Getting your gelding to drop for sheath cleaning? - The Horse Forum
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post #1 of 10 Old 11-07-2013, 03:22 PM Thread Starter
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Getting your gelding to drop for sheath cleaning?

He doesn't drop unless no one is there to see he's very shy haha. I want to make sure I can clean his sheath but I can't get him to drop! Any tricks?
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post #2 of 10 Old 11-08-2013, 01:52 AM
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Some horses just don't like to drop. To get everything you need to reach your hand in there...:)

Here:
http://www.equusite.com/articles/hea...Cleaning.shtml
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post #3 of 10 Old 11-08-2013, 10:54 AM
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Vets are really good at this task!
That's why they get paid the big bucks. : )

If you ever find yourself in a fair fight, it's because your tactics suck. ~ Marine 1SGT J. Reifinger
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post #4 of 10 Old 11-08-2013, 11:22 AM
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Agree, but assuming your horse is at all cooperative I think it's best if you learn (maybe from a vet) to do it yourself. Gross, but not difficult and much cheaper!
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post #5 of 10 Old 11-08-2013, 12:16 PM
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I think any horse owner should be able to do as much for themselves as possible. Some boys are agreeable to this procedure, and some are not without a sedative. Having a vet out the first time seems like a safe plan. He can show the owner just what to do, and what product to use, plus he can sedate the horse if necessary. At the very least it would be good to have a person there who has had experience doing this.
Lucky are the owners with a horse who doesn't mind this.

If you ever find yourself in a fair fight, it's because your tactics suck. ~ Marine 1SGT J. Reifinger
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post #6 of 10 Old 11-08-2013, 12:19 PM
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You don't need to get the horse to drop to give them a thorough cleaning, you just have to be willing to get elbow-deep in there LOL. I've got 2 that absolutely will not drop and I'm not about to pay a vet $100 to sedate them whenever they need cleaned. So long as you're gentle and take things slow, you can get the bean and clear off much of the gunk from out of their hidey-hole.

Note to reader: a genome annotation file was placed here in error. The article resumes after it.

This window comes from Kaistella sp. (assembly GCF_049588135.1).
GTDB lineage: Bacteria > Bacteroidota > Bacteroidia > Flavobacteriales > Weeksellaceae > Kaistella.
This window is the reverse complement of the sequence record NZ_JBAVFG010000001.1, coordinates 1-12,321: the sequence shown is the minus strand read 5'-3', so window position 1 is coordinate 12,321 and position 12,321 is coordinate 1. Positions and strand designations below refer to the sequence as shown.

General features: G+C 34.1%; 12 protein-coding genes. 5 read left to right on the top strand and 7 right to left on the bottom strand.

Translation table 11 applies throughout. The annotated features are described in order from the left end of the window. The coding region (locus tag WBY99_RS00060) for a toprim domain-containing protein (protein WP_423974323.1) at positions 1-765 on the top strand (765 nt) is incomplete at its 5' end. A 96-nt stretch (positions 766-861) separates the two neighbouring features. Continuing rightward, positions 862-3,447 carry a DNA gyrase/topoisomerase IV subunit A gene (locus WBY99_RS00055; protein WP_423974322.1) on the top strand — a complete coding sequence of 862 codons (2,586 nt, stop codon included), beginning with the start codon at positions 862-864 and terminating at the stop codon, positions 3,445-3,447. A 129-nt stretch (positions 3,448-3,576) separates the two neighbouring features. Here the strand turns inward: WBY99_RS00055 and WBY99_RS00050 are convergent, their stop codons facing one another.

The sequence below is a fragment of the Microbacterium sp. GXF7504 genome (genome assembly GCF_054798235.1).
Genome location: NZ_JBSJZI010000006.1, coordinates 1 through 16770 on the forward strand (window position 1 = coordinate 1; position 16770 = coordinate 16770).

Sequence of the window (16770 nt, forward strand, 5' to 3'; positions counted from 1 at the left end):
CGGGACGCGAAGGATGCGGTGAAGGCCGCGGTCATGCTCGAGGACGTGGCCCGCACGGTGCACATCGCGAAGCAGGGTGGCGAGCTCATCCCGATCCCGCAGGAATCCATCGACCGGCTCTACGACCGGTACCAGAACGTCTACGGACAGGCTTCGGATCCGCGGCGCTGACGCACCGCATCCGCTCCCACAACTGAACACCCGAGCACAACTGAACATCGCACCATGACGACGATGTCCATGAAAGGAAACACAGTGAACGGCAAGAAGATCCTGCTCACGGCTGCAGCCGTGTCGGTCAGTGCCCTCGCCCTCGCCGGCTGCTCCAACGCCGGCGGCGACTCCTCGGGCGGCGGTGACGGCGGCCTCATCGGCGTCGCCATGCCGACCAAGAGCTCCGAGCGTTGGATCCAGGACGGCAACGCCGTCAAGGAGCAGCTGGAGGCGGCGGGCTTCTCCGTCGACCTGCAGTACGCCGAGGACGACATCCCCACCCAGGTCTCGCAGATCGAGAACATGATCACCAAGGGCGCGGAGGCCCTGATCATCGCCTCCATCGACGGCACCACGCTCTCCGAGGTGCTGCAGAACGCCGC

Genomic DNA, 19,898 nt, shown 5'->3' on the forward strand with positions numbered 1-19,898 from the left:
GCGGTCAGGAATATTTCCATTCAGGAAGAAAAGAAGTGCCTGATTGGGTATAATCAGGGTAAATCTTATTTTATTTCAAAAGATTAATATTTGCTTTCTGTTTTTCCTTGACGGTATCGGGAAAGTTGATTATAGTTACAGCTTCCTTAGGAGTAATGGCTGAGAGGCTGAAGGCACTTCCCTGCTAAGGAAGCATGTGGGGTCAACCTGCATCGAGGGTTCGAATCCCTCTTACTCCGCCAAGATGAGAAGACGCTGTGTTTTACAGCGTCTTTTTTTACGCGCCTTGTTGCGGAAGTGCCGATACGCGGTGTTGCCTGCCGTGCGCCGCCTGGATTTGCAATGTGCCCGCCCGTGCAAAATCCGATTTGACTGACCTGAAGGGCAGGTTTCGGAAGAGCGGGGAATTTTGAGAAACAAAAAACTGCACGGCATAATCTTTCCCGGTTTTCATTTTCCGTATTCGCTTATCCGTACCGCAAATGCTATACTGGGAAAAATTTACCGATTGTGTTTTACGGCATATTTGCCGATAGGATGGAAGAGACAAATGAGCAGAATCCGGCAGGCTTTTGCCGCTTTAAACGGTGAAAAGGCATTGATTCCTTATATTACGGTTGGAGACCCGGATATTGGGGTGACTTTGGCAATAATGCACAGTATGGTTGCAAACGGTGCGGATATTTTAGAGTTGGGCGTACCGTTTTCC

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Always remember that feeling of looking at a big, open country over the ears of a good horse, seeing a new trail unwind ahead of you, and that ever-spectacular view from the top of the ridge!!! Follow my training blog: http://robertsontraining.blogspot.com/
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post #7 of 10 Old 11-08-2013, 12:35 PM
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I found when my vet did his sheath they did a really crap job and he was fussy/kicking even with some sedation from getting his teeth floated.

Warm water and an older clean tube sock with ivory soap seems to work best for me and he is weirdly into it now and starts nickering when he sees the sock.
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post #8 of 10 Old 11-08-2013, 12:40 PM
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^Oh my gosh, that's funny xD

EDIT-I'll add in that my vet does my gelding's. Just had to say how funny that was... bahaha

The sensitivity of the internet baffles me.
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post #9 of 10 Old 11-08-2013, 01:11 PM
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Yup if they don't drop, you just gotta get up there and get an arm full! ;) If your horse will allow you to do that, get some type of lubricant which will make it easier on both of you, they sell horse sheath cleaners. If you've never done it before, have someone there to guide you for sure!

-Paula

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post #10 of 10 Old 11-08-2013, 01:33 PM
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At the risk of going into TMI territory, I just buy human water based lubricant to use, but I always order online because I get weird looks if I walk into a store and buy an industrial sized bottle LOL.

I like this stuff. It's cheap but it works well, and if your horse is unwelcoming to the hose in that area, water based lube is the only way to go.

EDIT: What the heck Amazon? Links aren't working at all

I'll try again.... Okay, still not working, but if you do a search for Passion Lubes natural in 34 oz, you'll find it on amazon.

Always remember that feeling of looking at a big, open country over the ears of a good horse, seeing a new trail unwind ahead of you, and that ever-spectacular view from the top of the ridge!!! Follow my training blog: http://robertsontraining.blogspot.com/

Last edited by smrobs; 11-08-2013 at 01:36 PM.
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